M E E T Emily

Laura Kilpatrick

November 30, 2020

MEET EMILY | Owner of Pistachico Paper Goods

NWA Girl Gang Q+A Editorial, Photography by Laura Kilpatrick

Tell us a little about yourself and what you do?

Hi there! I’m Emily, and I’m a visual designer, stationery shop owner and Northwest Arkansas local. By day, I’m a full-time brand designer, and in my free time I create mental health-focused stationery and goods for my stationery shop, Pistachico Paper Goods . The project was born out of an incredibly difficult few years battling severe Obsessive-Compulsive Disorder (OCD), and it has become my passion since going through treatment to make meaningful products to better normalize mental health. I also am starting to work for better mental health services within the state of Arkansas with the IOCDF OCD Arkansas affiliate, which is launching in 2021. I’ve been a Northwest Arkansas local since 2008, and love this area for the outdoors, relaxed pace of life, and incredible community. 

What did you want to be when you were a child?  

Pretty close to what I do now! I wanted to be a fashion designer when I was younger. I settled on graphic design in college after finishing my degree in journalism and developing a love for how visual design can tell impactful stories.

How did you get started?  

Pistachico started out of a need for a mental health journal for myself. In 2018, I was battling really severe OCD, which is an incredibly misunderstood disorder that desperately needs more education and understanding. OCD causes sufferers to experience obsessions (unwanted intrusive thoughts that can be incredibly disturbing and frightening) and compulsions (repetitive actions carried out to negate the fears, such as checking, ruminating, washing, among many others), and at the time I had no idea what was going on. I had always been a pretty anxious child, but my world turned upside down that year and I was suddenly overwhelmed with very life-altering anxiety.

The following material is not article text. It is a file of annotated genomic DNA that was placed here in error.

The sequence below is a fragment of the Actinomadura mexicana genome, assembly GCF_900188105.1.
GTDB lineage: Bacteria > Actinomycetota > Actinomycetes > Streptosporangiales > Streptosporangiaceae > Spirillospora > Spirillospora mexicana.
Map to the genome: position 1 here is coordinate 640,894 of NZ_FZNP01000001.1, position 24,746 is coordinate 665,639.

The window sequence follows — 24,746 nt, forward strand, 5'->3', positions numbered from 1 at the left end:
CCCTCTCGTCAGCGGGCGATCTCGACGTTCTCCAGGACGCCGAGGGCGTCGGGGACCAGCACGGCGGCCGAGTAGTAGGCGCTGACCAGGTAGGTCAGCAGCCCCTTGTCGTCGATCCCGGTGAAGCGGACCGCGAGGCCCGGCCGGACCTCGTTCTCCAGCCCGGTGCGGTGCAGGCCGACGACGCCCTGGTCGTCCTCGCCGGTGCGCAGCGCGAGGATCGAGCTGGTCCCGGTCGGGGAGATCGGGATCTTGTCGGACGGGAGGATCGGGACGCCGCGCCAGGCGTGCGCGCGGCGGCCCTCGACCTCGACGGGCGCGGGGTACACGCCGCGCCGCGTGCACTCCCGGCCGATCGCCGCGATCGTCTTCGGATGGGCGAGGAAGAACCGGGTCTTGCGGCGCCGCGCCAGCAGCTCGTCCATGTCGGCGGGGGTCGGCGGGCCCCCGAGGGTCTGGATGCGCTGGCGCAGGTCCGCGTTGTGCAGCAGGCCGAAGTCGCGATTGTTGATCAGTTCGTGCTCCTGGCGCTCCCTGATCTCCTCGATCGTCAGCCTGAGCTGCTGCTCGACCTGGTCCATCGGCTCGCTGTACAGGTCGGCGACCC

Unfortunately, Arkansas has a serious lack of mental-health providers trained in understanding and treating the OCD, so I had to see an out-of-state therapist who was incredibly expensive. I could only afford to see her once every three weeks, so I created and printed a journal for myself to keep track of my recovery and healing. When I started on a road to living again through the help of my therapist, who I can’t ever thank enough — she will always be a life changer to me, and I highly recommend working with someone if you’re struggling even 1% — I realized there was a defined lack of styled but useful products that could help manage healing as well as with daily life with an anxious mind. Products that weren’t embarrassing or childish or kitschy. Products that made sense. 

 

So I made one myself — an anxiety journal for better mental health. A secret, safe place to vent, grow, and find better ways to manage my anxiety, depression, and daily struggles — and then a few friends asked for one, and then strangers asked for them. I made a little Instagram to share my work and the number of messages I got from people gave me so much insight as to the fact that we live in a truly difficult world and that we all have ways to serve one another. I did a Kickstarter campaign in 2019 to crowdfund printing the book, which funded almost 200% and allowed me to send journals to over 100 people across the world, and the shop officially launched in early 2019.

What were some of the difficulties you faced in starting?

Oh man, what weren’t the difficulties in starting. I was still going through really intense Exposure-Response Prevention (ERP), which is the gold standard treatment for OCD that I was extremely fortunate to find. Going through OCD treatment is intensely mentally and emotionally exhausting, so personally I was still struggling. Business wise, I had absolutely no idea what I was doing - I had the idea for the journal and the skills to design, but that was where my expertise ended. I didn’t even have a supplier before I started the crowdfunding campaign! I spent a lot of time that year learning everything I could about book publication, starting a business, manufacturing, shipping, and everything in between while staying on track to finalize my crowdfunding campaign by my deadline. It was a sprint to not only fulfill the campaign but also learn everything I needed to know, but I’m better for it through having to learn so much so quickly.

 

In moments of self-doubt, hardships or failure, how do you build back up?